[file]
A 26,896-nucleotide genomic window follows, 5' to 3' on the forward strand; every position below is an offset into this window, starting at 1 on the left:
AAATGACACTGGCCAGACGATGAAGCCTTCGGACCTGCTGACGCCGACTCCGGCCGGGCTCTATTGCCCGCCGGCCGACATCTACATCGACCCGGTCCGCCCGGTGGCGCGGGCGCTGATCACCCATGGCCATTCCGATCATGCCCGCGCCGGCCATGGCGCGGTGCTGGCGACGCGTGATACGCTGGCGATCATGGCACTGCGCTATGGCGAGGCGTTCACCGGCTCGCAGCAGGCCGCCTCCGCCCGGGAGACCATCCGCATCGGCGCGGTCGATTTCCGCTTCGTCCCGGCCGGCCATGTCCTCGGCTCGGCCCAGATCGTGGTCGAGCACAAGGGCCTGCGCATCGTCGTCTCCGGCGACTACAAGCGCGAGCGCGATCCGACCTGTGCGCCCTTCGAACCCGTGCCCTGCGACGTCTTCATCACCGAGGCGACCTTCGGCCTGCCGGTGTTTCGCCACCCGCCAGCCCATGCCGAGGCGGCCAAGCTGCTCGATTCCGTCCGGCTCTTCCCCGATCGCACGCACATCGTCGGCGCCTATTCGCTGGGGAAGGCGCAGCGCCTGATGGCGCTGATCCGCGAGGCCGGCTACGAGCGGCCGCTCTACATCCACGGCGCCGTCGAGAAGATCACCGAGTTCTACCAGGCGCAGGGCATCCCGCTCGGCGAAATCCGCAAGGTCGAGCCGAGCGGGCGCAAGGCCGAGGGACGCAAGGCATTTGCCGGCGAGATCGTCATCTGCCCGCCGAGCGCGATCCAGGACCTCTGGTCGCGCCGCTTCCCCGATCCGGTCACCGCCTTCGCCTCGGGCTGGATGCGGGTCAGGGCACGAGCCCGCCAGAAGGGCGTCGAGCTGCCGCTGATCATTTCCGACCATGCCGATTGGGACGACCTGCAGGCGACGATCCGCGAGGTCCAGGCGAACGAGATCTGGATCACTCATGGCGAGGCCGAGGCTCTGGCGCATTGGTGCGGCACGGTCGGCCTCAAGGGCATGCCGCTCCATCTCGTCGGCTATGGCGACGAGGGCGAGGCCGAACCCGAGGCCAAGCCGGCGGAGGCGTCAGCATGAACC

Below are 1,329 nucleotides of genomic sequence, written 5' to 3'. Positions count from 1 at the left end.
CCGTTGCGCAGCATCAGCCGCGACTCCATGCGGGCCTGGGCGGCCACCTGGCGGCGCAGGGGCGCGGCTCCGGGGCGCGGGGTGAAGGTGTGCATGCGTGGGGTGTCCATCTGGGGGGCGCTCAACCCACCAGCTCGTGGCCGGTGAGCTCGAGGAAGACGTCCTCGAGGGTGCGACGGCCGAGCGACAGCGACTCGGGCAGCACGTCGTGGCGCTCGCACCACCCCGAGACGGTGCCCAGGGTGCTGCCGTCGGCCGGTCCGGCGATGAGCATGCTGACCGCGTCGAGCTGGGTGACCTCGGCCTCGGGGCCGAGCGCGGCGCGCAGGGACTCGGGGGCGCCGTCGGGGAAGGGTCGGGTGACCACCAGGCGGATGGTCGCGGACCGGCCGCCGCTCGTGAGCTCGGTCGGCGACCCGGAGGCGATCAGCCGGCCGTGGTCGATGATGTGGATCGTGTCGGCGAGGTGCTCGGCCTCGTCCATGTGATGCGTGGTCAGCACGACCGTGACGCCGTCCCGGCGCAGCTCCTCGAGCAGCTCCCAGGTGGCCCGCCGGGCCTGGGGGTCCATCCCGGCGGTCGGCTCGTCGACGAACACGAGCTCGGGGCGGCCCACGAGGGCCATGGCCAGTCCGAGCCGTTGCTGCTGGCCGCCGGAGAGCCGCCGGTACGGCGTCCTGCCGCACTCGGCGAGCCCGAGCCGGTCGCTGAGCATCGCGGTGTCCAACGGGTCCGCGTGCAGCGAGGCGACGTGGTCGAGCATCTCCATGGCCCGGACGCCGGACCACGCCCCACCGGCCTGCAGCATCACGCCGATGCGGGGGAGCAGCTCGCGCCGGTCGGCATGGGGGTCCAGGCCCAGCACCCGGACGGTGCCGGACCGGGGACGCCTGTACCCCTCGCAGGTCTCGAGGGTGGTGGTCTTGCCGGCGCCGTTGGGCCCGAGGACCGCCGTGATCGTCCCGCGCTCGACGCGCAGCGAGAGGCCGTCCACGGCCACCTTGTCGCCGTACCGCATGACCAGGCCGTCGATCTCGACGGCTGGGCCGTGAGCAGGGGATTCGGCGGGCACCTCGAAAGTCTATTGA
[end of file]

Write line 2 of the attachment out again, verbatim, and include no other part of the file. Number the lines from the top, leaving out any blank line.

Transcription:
AAATGACACTGGCCAGACGATGAAGCCTTCGGACCTGCTGACGCCGACTCCGGCCGGGCTCTATTGCCCGCCGGCCGACATCTACATCGACCCGGTCCGCCCGGTGGCGCGGGCGCTGATCACCCATGGCCATTCCGATCATGCCCGCGCCGGCCATGGCGCGGTGCTGGCGACGCGTGATACGCTGGCGATCATGGCACTGCGCTATGGCGAGGCGTTCACCGGCTCGCAGCAGGCCGCCTCCGCCCGGGAGACCATCCGCATCGGCGCGGTCGATTTCCGCTTCGTCCCGGCCGGCCATGTCCTCGGCTCGGCCCAGATCGTGGTCGAGCACAAGGGCCTGCGCATCGTCGTCTCCGGCGACTACAAGCGCGAGCGCGATCCGACCTGTGCGCCCTTCGAACCCGTGCCCTGCGACGTCTTCATCACCGAGGCGACCTTCGGCCTGCCGGTGTTTCGCCACCCGCCAGCCCATGCCGAGGCGGCCAAGCTGCTCGATTCCGTCCGGCTCTTCCCCGATCGCACGCACATCGTCGGCGCCTATTCGCTGGGGAAGGCGCAGCGCCTGATGGCGCTGATCCGCGAGGCCGGCTACGAGCGGCCGCTCTACATCCACGGCGCCGTCGAGAAGATCACCGAGTTCTACCAGGCGCAGGGCATCCCGCTCGGCGAAATCCGCAAGGTCGAGCCGAGCGGGCGCAAGGCCGAGGGACGCAAGGCATTTGCCGGCGAGATCGTCATCTGCCCGCCGAGCGCGATCCAGGACCTCTGGTCGCGCCGCTTCCCCGATCCGGTCACCGCCTTCGCCTCGGGCTGGATGCGGGTCAGGGCACGAGCCCGCCAGAAGGGCGTCGAGCTGCCGCTGATCATTTCCGACCATGCCGATTGGGACGACCTGCAGGCGACGATCCGCGAGGTCCAGGCGAACGAGATCTGGATCACTCATGGCGAGGCCGAGGCTCTGGCGCATTGGTGCGGCACGGTCGGCCTCAAGGGCATGCCGCTCCATCTCGTCGGCTATGGCGACGAGGGCGAGGCCGAACCCGAGGCCAAGCCGGCGGAGGCGTCAGCATGAACC